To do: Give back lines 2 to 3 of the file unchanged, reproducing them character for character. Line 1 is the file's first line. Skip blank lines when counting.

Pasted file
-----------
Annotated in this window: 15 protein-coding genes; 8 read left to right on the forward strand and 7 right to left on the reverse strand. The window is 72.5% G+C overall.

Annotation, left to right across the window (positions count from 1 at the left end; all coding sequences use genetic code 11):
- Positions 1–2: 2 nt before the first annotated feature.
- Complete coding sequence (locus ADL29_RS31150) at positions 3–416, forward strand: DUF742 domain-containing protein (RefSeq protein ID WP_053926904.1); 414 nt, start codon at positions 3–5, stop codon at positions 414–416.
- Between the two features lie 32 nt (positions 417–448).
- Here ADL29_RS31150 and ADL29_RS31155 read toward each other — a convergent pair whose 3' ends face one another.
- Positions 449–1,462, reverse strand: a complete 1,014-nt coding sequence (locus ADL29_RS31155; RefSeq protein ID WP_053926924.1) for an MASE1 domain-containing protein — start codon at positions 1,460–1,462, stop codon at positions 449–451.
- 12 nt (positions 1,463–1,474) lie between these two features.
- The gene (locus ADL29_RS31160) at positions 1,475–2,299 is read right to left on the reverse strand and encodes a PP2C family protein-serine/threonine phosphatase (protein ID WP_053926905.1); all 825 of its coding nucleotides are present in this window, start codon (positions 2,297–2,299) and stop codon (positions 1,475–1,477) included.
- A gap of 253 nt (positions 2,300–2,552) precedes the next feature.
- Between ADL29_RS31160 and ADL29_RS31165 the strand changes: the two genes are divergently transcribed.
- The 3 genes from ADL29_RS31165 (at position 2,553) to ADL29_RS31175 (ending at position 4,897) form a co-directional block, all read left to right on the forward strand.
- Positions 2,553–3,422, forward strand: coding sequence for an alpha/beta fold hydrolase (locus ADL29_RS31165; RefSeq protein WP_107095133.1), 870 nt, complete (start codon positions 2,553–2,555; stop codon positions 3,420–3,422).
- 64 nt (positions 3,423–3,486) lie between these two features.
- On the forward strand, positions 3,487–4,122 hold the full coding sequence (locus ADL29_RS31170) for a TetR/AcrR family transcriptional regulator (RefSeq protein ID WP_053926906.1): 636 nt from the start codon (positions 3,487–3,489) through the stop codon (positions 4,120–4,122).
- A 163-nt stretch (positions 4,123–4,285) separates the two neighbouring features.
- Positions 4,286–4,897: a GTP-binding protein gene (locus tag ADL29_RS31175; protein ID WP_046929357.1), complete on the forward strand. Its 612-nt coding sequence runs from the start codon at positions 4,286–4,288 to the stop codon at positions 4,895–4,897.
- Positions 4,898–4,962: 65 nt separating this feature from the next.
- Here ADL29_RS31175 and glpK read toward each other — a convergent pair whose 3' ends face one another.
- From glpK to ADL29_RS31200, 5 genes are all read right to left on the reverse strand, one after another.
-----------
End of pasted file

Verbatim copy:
Annotation, left to right across the window (positions count from 1 at the left end; all coding sequences use genetic code 11):
- Positions 1–2: 2 nt before the first annotated feature.